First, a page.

Heeralal Rampartap

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Heeralal Rampartap is an Indo-Trinidadian entertainer. He has repeatedly produced hits and has won numerous awards both locally and internationally. He is a three-time International Chutney Soca Monarch — in 1997,[1] 2003 and 2005 – and the National Chutney Monarch of 2002 and 2003. He has also taken first place in the Indian Cultural Pageant for three consecutive years and won the first Tuco Chutney Monarch in 2005 followed by two further wins in 2006, 2007 and 2008. He received the National Humming Bird Silver Medal for Culture in Trinidad and Tobago in 2005.

Rampartap has produced hits such as "Chutney Posse",[2] "Basmatee",[3] "Balama wa ray", "Chutney Kirkatay",[4] "Run for meh life", "Dai meh family", "I'm a Trini" and several others. He has done several social commentaries which have been well received. In his 2005 hit "Treat Yuh Woman Nice", he gives advice to men on balancing gender roles and treating women with respect. Rampartap also performs religious songs and recently produced a bhajan album with his band, Shakti - D Mash Up Crew. Among the performers in his band are the National Chutney Drummer of 2006, Sudesh Ramnarine, as well as multi-talented Shakti Rampartap, Mastana Bahar finalist Anirudh Narine, energetic performers Ramlal Rampartap and Nankisoor Rampartap as well Rhythms specialist Kailash.

D Hero, as Rampartap is sometimes known, has a wife, son, and daughter. His daughter Shakti has written most of his winning compositions, the others being written by his wife. Shakti is becoming widely popular as she follows in the footsteps of her father. His son enjoys doing rhythms. In 2007 Rampartap was a part of a team accompanying Trindad and Tobago's Minister of Trade on a Trade Mission tour. He was overwhelmed with the response he received in India, China and Korea.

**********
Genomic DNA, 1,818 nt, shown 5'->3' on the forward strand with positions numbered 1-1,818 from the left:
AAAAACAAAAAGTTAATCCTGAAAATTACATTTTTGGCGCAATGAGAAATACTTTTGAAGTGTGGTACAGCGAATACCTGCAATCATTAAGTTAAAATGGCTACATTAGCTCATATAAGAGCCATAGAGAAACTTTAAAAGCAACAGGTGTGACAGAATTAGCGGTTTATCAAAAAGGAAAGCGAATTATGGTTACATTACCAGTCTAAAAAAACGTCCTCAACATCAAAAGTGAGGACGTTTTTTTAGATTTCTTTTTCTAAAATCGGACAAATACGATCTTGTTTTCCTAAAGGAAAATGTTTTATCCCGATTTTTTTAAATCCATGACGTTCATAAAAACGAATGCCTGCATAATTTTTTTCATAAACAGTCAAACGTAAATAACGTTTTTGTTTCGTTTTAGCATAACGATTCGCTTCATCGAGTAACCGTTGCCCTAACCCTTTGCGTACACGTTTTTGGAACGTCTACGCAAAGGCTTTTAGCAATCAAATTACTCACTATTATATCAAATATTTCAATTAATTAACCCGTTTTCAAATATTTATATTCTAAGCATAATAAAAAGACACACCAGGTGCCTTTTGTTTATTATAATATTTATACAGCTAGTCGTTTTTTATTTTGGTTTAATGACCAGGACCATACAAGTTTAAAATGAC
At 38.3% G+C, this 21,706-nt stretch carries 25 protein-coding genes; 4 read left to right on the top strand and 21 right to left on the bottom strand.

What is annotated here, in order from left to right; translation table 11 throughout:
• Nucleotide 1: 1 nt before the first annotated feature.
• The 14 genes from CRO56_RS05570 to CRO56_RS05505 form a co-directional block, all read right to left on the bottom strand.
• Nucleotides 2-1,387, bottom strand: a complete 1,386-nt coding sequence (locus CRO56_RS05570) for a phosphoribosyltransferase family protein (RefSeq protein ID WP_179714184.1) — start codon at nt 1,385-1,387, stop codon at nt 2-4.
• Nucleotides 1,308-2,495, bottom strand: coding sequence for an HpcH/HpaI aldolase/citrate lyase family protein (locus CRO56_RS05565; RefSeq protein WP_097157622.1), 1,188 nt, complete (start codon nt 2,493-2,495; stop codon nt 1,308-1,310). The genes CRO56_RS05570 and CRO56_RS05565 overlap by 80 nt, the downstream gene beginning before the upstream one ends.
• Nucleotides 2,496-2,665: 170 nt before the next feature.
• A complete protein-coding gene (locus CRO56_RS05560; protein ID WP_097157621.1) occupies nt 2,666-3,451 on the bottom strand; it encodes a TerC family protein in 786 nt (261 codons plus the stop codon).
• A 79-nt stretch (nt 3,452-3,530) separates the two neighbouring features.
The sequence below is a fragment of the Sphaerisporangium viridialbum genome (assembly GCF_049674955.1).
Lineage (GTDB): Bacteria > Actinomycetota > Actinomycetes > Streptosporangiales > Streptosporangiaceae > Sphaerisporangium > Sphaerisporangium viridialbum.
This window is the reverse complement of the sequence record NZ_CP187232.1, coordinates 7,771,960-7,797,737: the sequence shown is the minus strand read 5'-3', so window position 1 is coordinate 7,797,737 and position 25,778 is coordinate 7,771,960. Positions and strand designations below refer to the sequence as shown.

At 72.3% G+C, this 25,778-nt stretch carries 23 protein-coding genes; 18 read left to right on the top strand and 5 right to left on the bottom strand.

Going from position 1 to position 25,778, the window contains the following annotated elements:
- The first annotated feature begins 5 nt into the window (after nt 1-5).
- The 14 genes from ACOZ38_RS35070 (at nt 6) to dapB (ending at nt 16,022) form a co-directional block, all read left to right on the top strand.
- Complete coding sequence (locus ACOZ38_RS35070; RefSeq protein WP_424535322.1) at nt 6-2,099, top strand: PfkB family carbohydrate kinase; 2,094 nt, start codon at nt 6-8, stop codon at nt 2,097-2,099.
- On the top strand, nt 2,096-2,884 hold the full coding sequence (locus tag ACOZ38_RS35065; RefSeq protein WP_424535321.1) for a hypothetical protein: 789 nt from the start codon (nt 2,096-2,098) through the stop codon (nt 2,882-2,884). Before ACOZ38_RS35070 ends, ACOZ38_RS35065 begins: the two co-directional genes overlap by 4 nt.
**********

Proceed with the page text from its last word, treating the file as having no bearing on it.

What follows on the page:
References[edit]

  1. ^ Manuel, Peter Lamarche (2000). East Indian music in the West Indies: tān-singing, chutney, and the making of Indo-Caribbean culture. Temple University Press. p. 238. ISBN 978-1-56639-763-6. 
  2. ^ Ramnarine, Tina K. (2001). Creating their own space: the development of an Indian-Caribbean musical tradition. University of the West Indies Press. p. 56. ISBN 978-976-640-099-6. 
  3. ^ Fergusson, Isaac (29 March 1997). "Carnival's Controversies". Billboard. p. 14. 
  4. ^ Mohammed, Aisha (April 2007). "Love and Anxiety: Gender Negotiations in Chutney-Soca Lyrics in Trinidad". Caribbean Review of Gender Studies (University of the West Indies Press) 1 (1). ISSN 1995-1108.